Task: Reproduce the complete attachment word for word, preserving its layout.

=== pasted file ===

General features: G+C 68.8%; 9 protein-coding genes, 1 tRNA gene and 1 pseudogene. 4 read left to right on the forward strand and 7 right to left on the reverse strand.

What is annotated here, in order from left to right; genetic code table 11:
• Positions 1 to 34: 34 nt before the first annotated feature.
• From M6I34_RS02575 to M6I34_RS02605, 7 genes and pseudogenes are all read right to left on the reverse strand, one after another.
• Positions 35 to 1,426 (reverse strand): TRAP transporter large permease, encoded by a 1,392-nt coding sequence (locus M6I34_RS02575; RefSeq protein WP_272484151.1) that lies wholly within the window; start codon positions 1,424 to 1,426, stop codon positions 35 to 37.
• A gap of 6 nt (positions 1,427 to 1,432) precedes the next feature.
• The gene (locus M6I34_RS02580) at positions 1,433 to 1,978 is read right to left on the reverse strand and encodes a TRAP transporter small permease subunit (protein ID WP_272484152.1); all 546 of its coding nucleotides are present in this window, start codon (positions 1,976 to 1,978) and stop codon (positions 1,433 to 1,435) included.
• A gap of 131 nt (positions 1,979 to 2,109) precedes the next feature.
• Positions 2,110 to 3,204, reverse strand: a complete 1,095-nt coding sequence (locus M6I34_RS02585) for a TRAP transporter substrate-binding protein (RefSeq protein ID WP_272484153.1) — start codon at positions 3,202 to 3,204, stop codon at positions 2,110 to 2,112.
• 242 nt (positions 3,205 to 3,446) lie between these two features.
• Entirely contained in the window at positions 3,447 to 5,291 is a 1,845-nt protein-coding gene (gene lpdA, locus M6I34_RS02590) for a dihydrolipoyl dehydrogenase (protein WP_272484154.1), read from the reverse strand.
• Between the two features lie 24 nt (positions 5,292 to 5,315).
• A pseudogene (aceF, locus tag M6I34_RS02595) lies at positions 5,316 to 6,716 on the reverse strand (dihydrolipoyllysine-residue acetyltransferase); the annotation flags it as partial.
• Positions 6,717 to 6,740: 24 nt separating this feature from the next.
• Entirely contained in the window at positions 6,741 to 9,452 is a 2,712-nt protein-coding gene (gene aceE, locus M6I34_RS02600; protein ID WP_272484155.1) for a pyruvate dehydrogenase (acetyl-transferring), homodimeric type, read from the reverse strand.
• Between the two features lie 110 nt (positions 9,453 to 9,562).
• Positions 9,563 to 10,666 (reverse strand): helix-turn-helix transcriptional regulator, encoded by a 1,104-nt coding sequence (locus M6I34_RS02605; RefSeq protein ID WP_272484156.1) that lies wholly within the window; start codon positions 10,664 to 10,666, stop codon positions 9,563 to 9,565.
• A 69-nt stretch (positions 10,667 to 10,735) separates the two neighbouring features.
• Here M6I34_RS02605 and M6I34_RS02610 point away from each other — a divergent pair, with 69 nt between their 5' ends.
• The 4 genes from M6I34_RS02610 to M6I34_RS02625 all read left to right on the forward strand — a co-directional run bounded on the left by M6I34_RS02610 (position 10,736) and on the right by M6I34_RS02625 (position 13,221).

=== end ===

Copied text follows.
General features: G+C 68.8%; 9 protein-coding genes, 1 tRNA gene and 1 pseudogene. 4 read left to right on the forward strand and 7 right to left on the reverse strand.

What is annotated here, in order from left to right; genetic code table 11:
• Positions 1 to 34: 34 nt before the first annotated feature.
• From M6I34_RS02575 to M6I34_RS02605, 7 genes and pseudogenes are all read right to left on the reverse strand, one after another.
• Positions 35 to 1,426 (reverse strand): TRAP transporter large permease, encoded by a 1,392-nt coding sequence (locus M6I34_RS02575; RefSeq protein WP_272484151.1) that lies wholly within the window; start codon positions 1,424 to 1,426, stop codon positions 35 to 37.
• A gap of 6 nt (positions 1,427 to 1,432) precedes the next feature.
• The gene (locus M6I34_RS02580) at positions 1,433 to 1,978 is read right to left on the reverse strand and encodes a TRAP transporter small permease subunit (protein ID WP_272484152.1); all 546 of its coding nucleotides are present in this window, start codon (positions 1,976 to 1,978) and stop codon (positions 1,433 to 1,435) included.
• A gap of 131 nt (positions 1,979 to 2,109) precedes the next feature.
• Positions 2,110 to 3,204, reverse strand: a complete 1,095-nt coding sequence (locus M6I34_RS02585) for a TRAP transporter substrate-binding protein (RefSeq protein ID WP_272484153.1) — start codon at positions 3,202 to 3,204, stop codon at positions 2,110 to 2,112.
• 242 nt (positions 3,205 to 3,446) lie between these two features.
• Entirely contained in the window at positions 3,447 to 5,291 is a 1,845-nt protein-coding gene (gene lpdA, locus M6I34_RS02590) for a dihydrolipoyl dehydrogenase (protein WP_272484154.1), read from the reverse strand.
• Between the two features lie 24 nt (positions 5,292 to 5,315).
• A pseudogene (aceF, locus tag M6I34_RS02595) lies at positions 5,316 to 6,716 on the reverse strand (dihydrolipoyllysine-residue acetyltransferase); the annotation flags it as partial.
• Positions 6,717 to 6,740: 24 nt separating this feature from the next.
• Entirely contained in the window at positions 6,741 to 9,452 is a 2,712-nt protein-coding gene (gene aceE, locus M6I34_RS02600; protein ID WP_272484155.1) for a pyruvate dehydrogenase (acetyl-transferring), homodimeric type, read from the reverse strand.
• Between the two features lie 110 nt (positions 9,453 to 9,562).
• Positions 9,563 to 10,666 (reverse strand): helix-turn-helix transcriptional regulator, encoded by a 1,104-nt coding sequence (locus M6I34_RS02605; RefSeq protein ID WP_272484156.1) that lies wholly within the window; start codon positions 10,664 to 10,666, stop codon positions 9,563 to 9,565.
• A 69-nt stretch (positions 10,667 to 10,735) separates the two neighbouring features.
• Here M6I34_RS02605 and M6I34_RS02610 point away from each other — a divergent pair, with 69 nt between their 5' ends.
• The 4 genes from M6I34_RS02610 to M6I34_RS02625 all read left to right on the forward strand — a co-directional run bounded on the left by M6I34_RS02610 (position 10,736) and on the right by M6I34_RS02625 (position 13,221).